How Bitten beat the curse of the female werewolf
Canadian series Bitten takes the concept of the female werewolf into new and exciting territory, argues Caroline...
While female witches, vampires and ghosts have been present in popular culture for decades, there’s one mythical creature that’s so far largely been a men-only territory: werewolves. Inherently primal, beastly and aggressive, the popular perception of the lycanthrope is immediately incompatible with stereotypical perceptions of femininity and, until recently, that's meant that seeing female werewolves on television, film and in literature has been a rare occurrence.
Canadian series Bitten, which recently aired on Space in Canada and on SyFy in the US, set out to do something different, then, by not just featuring a female werewolf, but also putting her front and centre as the inarguable protagonist of the story. Adapted from novels in the Women Of The Otherworld series written by Kelley Armstrong, Bitten follows female werewolf Elena Michaels as she struggles to escape the world of her werewolf ‘family’ by rejecting their way of life and retreating to a more normal existence as a photographer in Toronto.
We learn that Elena is the sole female werewolf in existence, something that attracts a great deal of attention. The mere idea that she is the only woman ever to survive a werewolf bite might throw shade on the rest of her gender but, for the purposes of the show, it immediately makes Elena into someone that stands out; something special. She is just as powerful as the male members of her pack, and has enough gumption and initiative to make her a compelling lead in a show otherwise entirely dominated by men.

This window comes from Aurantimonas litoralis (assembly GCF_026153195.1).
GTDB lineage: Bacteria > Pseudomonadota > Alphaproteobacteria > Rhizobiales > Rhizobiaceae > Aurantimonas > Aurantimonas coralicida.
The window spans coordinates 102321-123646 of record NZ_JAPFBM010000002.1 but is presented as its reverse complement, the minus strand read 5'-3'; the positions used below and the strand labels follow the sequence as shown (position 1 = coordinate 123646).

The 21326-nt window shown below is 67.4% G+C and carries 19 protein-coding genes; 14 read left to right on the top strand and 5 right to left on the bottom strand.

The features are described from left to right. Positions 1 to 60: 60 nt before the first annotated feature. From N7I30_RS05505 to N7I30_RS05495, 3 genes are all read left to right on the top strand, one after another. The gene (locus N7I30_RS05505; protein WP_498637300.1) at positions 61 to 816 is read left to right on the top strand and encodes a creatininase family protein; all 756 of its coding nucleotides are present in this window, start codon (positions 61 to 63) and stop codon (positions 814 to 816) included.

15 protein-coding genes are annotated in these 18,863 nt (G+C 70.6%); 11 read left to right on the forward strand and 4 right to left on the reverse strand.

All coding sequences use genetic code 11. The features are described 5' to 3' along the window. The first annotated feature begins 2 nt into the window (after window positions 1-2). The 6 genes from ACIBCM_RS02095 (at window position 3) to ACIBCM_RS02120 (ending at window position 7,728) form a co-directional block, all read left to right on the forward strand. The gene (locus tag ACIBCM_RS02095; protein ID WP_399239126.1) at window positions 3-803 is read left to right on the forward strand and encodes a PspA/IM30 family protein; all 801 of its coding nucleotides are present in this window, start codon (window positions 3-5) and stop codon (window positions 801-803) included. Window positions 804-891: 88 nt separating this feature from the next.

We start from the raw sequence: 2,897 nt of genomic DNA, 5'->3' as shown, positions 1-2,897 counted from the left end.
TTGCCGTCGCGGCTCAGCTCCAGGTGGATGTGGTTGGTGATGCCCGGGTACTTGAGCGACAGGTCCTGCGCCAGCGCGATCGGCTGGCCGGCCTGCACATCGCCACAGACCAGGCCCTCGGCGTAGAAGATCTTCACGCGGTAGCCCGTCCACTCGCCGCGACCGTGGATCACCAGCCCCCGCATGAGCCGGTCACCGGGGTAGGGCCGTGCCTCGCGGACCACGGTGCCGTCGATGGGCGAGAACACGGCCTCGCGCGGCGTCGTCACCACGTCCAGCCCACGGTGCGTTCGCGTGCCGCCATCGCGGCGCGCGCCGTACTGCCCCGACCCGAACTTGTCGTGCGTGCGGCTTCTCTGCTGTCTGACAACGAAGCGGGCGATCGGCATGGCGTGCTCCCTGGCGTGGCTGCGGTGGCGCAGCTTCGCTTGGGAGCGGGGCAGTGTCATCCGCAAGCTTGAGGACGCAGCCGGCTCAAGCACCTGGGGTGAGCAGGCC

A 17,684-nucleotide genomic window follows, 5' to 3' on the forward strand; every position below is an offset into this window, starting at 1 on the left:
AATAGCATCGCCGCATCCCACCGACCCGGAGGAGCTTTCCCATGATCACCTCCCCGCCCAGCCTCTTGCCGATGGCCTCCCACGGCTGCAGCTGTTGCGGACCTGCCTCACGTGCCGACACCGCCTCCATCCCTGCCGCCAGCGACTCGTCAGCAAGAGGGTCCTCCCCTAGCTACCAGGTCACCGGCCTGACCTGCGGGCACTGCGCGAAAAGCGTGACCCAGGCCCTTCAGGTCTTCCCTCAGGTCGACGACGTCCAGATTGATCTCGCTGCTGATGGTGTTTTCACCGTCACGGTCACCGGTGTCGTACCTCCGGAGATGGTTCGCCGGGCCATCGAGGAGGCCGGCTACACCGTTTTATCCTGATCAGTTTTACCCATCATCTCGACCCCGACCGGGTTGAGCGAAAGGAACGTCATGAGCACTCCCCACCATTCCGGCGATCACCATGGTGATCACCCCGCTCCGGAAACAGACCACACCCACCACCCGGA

The show itself has been plagued by audiences’ supernatural drama fatigue, which has seen viewers turn away from the Twilight-esque tales of dreamy vampires and werewolves and latched instead to dystopian sci-fi like The Hunger Games and its own flurry of pretenders. On television, previously all-conquering (within the target demographic, anyway) series like The Vampire Diaries and True Blood have lost some of their lustre, and those supernatural dramas that remain engaging are the ones doing something a little different from the norm.
The Originals, for example, has Hayley, the sole female in her own pack of New Orleans werewolves and very much a counterpart to Bitten’s Elena. Both shows benefit hugely from being adult dramas free from the constraints of high school hormones, and this leaves them free to explore the oddity of female werewolves in brand new ways. There have been other examples, of course, such as True Blood’s Debbie, Angel’s Nina, Buffy’s Veruca and Once Upon A Time’s Ruby, but most of these characters are either completely on the periphery and, alongside Hayley, Bitten’s Elena finally takes the idea to some new places.
One of the best and most memorable conceptions of the female werewolf as a metaphor for puberty was the film Gingersnaps, with the main character even being bitten several days after getting her first period. The whole movie operates as an allegory for the plight of the teenage girl, and paints female lycanthropy as something uncontrolled and irrational but also as a stand-in for her sexual awakening. In much the same way, Erica’s transformation in Teen Wolf was something that took her from the shy outcast into a confident woman largely separated from the superficial worries that plagued other female characters on the show.
For obvious reasons, the few examples of female lycanthropy on screen have a lot to do with explorations of female sexuality through typically male characteristics, and this inherently changes between when dealing with teenage girls discovering their power and with adult women coming to terms with it. Because the male werewolf is a figure so ingrained in our culture, new stories can use the sub-genre’s old tropes to say fresh things. It’s still about control vs. aggression, just with a unique little twist.